Bulbmeister.COM 10846 Hodge Lane
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Bulbmeister.COM - Flower Bulb Growing Guide
Achimenes grandiflora - Start the rhizomes indoors late winter to early spring in a
peat/sand mix, planted no more than 1/2" below the media surface. Water enough to keep
from drying out, then water more as shoots develop. Grow out of direct sunlight in shady
location. Provide fertilizer regimen once growth becomes active. Bloom will occur in late
Alstroemeria - Plant rhizomes about 6" deep in full sun. Keep moist throughout the
growing season and fertilize regularly. If planting in pots, use at least a 3 gallon.
Amaryllis belladonna - In zones 9-10, may be grown in the ground in a sunny location.
Enrich the planting area with compost planting about 6" apart with top of the bulb about
1-2" deep. Treat like Hippeastrum if growing in pots.
Allium - Generally hardy in zones 4-10, these prefer rich, well drained soils and plenty
of water throughout the growing season. Plant 3-8" deep, depending on bulbs size.
xAmarcrinum - Treat like Crinum.
xAmarygia - Treat like Crinum.
Anemone - Generally hardy in zones 5-10, these don't need to be planted too deeply. In
the colder zones, provide a mulch through the winter. Plant in full sun. Anemone blanda
blooms in the spring and A. coronaria blooms in the summer.
Arisaema - Plant tubers 4-6" below the soil line. They prefer an environment of filtered
shade and high organic content. Avoid watering after leaves have died back.
Arum - Hardy in zones 5-10, these prefer rich, moist soils in partial to full shade. Plant
no more than 4" deep. These will grow through the fall and winter, sending up a flower
spathe in the spring. Generally grown for the bright red berries that ripen in the fall.
Babiana stricta - Plant these corms about 2" deep in full sunlight. Blooms in summer.
Can be left in the ground in zones 6 & 7 if well mulched through the winter.
Canna - Plant rhizomes about 4" deep in a sunny, moist, humid location. Prefer long,
warm growing seasons, regularly fertilized and watered. Great potted plants, too.
Cardiocrinum giganteum - Plant in autumn or early spring very shallowly in an area
enriched with compost. Mulch heavily in winter. Blooms in summer.
Clivia - A tender plant, not tolerating freezing, is generally grown as a houseplant. These
like higher nitrogen fertilization and very well drained soils. Keep watered through the
growing season and allow to remain dry through the winter months. The leaves will
remain rich green and work well as a winter time houseplant. Blooming occurs in

Bulbmeister.COM - Flower Bulb Growing Guide
Convallaria - Plant about 2" deep in a shady location. Keep well watered through the
growing season. Benefit from shallow mulching. Grow well in pots, but do not let dry
Crinum - Plant so that the neck is at ground level. Most prefer full sun, watered and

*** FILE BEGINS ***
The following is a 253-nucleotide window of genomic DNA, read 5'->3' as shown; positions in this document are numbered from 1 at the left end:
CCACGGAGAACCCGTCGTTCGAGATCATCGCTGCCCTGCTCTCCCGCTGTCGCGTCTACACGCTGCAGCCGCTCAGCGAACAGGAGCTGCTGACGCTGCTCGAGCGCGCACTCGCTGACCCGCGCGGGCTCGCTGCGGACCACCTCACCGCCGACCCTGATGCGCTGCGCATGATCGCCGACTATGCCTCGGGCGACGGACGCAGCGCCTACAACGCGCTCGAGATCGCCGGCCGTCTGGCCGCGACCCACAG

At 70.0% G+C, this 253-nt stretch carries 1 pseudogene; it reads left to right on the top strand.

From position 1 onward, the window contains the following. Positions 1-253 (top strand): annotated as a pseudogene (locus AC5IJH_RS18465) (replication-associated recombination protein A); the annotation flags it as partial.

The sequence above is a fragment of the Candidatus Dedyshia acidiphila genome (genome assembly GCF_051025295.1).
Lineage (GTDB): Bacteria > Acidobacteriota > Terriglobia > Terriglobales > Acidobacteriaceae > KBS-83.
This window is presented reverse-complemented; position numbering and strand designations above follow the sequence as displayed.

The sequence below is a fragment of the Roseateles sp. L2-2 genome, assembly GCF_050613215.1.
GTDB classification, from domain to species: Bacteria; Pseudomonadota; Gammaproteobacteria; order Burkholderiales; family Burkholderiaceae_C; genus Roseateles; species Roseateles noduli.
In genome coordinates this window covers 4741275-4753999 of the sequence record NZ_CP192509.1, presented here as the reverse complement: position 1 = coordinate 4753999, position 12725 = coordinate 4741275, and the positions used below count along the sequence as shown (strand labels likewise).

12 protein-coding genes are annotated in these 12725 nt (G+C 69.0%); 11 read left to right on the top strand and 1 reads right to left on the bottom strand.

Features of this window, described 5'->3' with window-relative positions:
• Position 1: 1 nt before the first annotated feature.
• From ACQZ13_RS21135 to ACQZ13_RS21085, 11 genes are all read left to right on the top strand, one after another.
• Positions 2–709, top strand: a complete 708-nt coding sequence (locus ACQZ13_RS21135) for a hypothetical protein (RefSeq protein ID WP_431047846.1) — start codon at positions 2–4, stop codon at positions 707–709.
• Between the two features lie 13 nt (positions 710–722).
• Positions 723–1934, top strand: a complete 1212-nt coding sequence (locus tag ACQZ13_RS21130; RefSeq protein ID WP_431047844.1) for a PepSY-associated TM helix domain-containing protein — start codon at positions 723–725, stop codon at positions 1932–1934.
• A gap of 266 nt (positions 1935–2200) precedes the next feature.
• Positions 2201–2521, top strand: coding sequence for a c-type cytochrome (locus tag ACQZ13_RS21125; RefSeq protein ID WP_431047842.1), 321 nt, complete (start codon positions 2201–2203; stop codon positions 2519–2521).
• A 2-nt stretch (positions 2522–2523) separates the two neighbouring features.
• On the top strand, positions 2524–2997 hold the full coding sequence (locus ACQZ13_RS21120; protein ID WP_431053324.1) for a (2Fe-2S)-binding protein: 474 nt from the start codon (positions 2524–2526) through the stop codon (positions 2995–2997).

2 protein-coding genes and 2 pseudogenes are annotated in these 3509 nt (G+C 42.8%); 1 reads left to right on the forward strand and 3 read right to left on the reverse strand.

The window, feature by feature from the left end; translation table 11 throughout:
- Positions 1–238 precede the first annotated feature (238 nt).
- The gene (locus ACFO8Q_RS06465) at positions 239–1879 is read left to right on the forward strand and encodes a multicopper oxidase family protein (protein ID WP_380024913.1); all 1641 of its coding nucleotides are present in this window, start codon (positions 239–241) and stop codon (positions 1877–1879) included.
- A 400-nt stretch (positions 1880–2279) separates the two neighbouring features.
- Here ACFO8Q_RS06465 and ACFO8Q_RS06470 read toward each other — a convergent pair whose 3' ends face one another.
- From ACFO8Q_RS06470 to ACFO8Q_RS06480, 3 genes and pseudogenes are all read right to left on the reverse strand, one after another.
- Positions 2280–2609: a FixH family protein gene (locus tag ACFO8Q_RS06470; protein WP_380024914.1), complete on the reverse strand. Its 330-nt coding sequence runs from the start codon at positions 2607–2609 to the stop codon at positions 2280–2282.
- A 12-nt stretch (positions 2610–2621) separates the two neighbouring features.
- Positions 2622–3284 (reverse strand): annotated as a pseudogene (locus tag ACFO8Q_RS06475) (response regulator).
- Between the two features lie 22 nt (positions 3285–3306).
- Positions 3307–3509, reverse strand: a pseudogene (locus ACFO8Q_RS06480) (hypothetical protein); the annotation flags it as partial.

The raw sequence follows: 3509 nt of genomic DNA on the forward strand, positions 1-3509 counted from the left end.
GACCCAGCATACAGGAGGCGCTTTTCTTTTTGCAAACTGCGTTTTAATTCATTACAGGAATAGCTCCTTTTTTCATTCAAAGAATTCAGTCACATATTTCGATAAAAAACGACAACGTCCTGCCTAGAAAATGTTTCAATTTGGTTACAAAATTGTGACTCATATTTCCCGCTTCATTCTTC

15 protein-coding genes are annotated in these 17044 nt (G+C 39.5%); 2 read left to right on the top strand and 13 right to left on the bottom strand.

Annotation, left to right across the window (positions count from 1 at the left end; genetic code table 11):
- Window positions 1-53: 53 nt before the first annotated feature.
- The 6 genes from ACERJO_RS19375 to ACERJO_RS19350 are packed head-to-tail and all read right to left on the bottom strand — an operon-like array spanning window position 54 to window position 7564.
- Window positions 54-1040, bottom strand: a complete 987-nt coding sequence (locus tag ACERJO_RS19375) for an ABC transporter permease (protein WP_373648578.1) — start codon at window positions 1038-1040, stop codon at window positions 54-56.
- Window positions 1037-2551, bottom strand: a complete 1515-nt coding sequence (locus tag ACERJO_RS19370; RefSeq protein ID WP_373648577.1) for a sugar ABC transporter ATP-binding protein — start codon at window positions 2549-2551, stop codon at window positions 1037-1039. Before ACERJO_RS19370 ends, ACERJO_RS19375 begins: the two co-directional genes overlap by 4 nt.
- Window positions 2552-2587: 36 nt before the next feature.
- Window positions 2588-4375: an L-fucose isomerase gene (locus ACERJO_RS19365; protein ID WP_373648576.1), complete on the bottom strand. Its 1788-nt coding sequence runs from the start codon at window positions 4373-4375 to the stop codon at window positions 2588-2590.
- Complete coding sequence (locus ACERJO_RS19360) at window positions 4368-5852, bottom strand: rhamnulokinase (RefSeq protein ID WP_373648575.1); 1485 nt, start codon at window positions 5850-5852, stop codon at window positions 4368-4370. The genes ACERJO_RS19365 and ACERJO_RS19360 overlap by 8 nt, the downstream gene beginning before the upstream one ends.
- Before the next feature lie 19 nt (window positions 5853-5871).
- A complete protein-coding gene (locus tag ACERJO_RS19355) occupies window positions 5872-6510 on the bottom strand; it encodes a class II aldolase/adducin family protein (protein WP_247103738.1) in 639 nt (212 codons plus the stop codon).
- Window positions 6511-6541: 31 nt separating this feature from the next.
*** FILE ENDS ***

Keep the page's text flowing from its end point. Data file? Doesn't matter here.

regularly fertilized until bloom. After bloom quit feeding and taper off watering.
Crocus - Generally hardy from zones 3-9, plant these in a well-drained, sunny location,
best planted en masse. Fall crocus need to be planted before mid-October as they will
bloom shortly after.
Crocosmia - Best planted in the spring about 4" deep. Water well during active growth
and mulch heavily in the winter in zones 6-7. Blooms in the summer.
Cyclamen - Plant shallowly in light shade. They prefer a slightly alkaline soil, so liming
may be required. The tuber has one side that is concave. Plant that side facing up. Bloom
in fall.
Cyrtanthus - Treat like Hippeastrum.
Dichelostemma - Plant corms deeply, about 5", and in full sun. Flower in late summer.
Eucomis - Plant about 6" deep in full sun in a well-drained soil, rich in organic matter.
Keep watered during the growing season, tapering off as the end of summer approaches.
If grown in pots, plant 4-5 in a larger container.
Freesia - Plant about 2" deep in full sun and keep moist and fertilized regularly through
the growing season. Can also be grown in pots, but don’t let get too wet or hot.
Fritillaria - Hardy in zones 4-8, these prefer rich, loamy soils. Water well in spring,
avoiding water after May. Some species have a musky odor sometimes described as
"skunky". This does not hinder their popularity with the avid bulb gardener.
Galanthus - Hardy in zones 3-9, these little beauties should be planted en masse in the
lawn or flower bed. Fertilize very lightly or not at all. They prefer richer soils.
Galtonia - Plant just below the soil line in full sun and a well-drained soil. Water
regularly and provide light feeding from first foliage to flower stalk emergence. May take
a season or so to establish as they do not like to be moved.
Gladiolus - Prefer full sun, planted about 2" deep in a well-drained soil, but provided
mulch to keep roots cool. Bloom in summer.

Bulbmeister.COM - Flower Bulb Growing Guide
Habranthus - Bulbs (plants) should be planted at a depth where the "neck" is just under
the soil line. If you feel you live in an environment that might be borderline for plant
hardiness, you can probably get away with placing the bulb at a depth that has the "neck"
about 1" below the soil line. When planting bulbs in groups, place them about 2" apart.
They prefer a well-drained soil and full sunlight. Because most of them bloom in
response to cycles of water deprivation and surplus, they are excellent for inducing bloom
in potted culture, too.
Hemerocallis - Plant just below the soil surface in full sun to light shade. Prefer regular